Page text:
Nobel-Prize winner used his dendritic cell therapy to treat his own cancer. Reuters profiled Steinman’s efforts to treat his own pancreatic cancer using his Nobel Prize-winning dendritic cell therapy. Steinman on Oct. 3 received the 2011 Nobel Prize in medicine for his immunology research and his 1973 discovery of dendritic cells , which allowed for the creation of the first therapeutic cancer vaccine.
However, just three days prior to receiving the award, Steinman died after a four-and-a-half-year battle with pancreatic cancer. In an effort to beat his own cancer and develop a cure for others, Steinman opted to receive all available conventional therapies, including chemotherapy, and unproven treatments, such as an experimental melanoma vaccine and the dendritic cell therapy he had helped develop.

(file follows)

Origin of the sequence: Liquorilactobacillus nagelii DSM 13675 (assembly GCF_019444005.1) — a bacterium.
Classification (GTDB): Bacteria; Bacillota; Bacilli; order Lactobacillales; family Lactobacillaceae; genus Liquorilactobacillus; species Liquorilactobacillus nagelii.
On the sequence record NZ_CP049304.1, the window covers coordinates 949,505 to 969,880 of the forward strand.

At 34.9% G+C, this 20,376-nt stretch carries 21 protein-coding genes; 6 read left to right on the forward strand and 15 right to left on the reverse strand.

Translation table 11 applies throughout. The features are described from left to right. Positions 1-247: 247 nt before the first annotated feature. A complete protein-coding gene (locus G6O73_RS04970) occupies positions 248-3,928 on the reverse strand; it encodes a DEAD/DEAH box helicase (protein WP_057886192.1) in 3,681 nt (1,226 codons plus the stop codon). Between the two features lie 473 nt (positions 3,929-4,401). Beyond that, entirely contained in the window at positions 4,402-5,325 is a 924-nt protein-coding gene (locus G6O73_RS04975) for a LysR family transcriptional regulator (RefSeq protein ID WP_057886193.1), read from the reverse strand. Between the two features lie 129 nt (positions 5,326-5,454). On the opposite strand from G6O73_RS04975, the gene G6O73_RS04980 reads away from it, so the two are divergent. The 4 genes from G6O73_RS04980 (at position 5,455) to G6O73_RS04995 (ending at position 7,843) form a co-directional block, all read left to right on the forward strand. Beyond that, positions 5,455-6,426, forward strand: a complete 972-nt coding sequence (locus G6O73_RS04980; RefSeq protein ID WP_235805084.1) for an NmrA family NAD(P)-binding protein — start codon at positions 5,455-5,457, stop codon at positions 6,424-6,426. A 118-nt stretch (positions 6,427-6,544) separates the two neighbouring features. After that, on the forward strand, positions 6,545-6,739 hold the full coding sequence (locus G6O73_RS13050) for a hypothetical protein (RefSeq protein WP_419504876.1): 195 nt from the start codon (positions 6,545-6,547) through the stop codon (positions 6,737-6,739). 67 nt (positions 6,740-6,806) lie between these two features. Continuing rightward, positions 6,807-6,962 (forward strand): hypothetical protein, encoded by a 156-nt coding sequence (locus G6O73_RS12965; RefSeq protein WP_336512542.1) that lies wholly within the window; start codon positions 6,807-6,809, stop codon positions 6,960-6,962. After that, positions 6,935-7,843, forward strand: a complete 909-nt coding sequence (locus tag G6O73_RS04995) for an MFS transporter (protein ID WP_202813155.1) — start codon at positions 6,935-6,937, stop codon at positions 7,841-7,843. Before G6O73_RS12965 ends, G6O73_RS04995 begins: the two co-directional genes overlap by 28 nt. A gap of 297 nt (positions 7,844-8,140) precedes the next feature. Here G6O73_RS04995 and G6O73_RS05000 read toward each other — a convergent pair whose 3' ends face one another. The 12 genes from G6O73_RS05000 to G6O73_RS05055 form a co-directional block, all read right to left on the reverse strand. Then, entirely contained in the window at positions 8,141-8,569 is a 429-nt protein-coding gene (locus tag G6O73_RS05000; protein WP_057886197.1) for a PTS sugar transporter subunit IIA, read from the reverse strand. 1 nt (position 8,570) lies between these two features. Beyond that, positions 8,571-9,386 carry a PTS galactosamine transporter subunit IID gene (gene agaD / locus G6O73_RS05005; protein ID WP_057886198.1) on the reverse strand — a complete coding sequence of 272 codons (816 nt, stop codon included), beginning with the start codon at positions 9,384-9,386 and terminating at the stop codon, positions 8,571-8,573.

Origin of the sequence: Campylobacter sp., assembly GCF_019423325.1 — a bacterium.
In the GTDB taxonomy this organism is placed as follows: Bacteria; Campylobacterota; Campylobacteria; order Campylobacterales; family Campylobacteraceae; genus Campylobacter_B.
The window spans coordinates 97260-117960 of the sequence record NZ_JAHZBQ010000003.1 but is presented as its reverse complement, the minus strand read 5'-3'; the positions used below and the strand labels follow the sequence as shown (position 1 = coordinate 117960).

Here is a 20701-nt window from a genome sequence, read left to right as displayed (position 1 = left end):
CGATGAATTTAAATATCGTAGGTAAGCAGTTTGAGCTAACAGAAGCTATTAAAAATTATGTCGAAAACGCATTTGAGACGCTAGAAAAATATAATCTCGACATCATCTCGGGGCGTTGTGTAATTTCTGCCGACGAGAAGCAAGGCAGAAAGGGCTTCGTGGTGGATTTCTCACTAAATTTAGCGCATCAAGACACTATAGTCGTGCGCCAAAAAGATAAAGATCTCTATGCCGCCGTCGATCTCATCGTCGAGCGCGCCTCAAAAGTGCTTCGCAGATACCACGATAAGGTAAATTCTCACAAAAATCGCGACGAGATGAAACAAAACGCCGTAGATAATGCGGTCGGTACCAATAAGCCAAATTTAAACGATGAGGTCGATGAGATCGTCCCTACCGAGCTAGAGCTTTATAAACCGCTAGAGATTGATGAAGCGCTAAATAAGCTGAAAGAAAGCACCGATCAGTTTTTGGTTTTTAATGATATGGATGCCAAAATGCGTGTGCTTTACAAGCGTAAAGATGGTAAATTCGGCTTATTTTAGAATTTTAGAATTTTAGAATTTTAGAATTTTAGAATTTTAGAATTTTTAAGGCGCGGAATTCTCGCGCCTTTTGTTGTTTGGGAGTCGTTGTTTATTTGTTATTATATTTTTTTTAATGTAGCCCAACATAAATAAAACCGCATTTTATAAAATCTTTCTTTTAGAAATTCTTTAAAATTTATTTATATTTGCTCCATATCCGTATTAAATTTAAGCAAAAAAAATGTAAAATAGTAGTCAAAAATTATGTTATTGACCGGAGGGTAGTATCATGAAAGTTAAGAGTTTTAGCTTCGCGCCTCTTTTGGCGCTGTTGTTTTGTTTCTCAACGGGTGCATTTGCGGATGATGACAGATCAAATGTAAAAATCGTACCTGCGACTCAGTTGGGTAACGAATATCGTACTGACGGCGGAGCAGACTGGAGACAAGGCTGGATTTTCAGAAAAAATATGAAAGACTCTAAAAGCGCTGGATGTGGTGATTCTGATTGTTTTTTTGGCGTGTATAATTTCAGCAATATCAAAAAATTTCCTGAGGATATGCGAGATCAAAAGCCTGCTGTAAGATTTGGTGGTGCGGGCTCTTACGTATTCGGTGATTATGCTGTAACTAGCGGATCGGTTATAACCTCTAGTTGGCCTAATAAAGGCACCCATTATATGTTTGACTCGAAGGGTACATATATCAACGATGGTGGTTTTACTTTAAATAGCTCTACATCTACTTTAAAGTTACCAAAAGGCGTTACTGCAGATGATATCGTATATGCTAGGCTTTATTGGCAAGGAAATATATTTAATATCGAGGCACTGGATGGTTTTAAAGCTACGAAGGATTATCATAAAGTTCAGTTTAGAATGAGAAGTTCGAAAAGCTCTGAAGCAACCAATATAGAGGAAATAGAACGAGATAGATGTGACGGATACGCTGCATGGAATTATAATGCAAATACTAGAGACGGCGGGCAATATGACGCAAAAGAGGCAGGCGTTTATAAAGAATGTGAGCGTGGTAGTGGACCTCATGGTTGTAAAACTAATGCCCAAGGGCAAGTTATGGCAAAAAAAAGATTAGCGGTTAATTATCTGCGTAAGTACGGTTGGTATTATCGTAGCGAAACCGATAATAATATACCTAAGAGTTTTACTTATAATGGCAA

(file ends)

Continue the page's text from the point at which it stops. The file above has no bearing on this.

Nobel-Prize winner used his dendritic cell therapy to treat cancer. For the dendritic cell therapy, Steinman received eight to nine doses of dendritic cells made from his own blood and blood precursor cells. In the end, Steinman lived more than three years longer than expected.
Although colleagues say it is impossible to determine which treatments prolonged his life, Steinman himself believed it was the dendritic cell therapy, Reuters reports.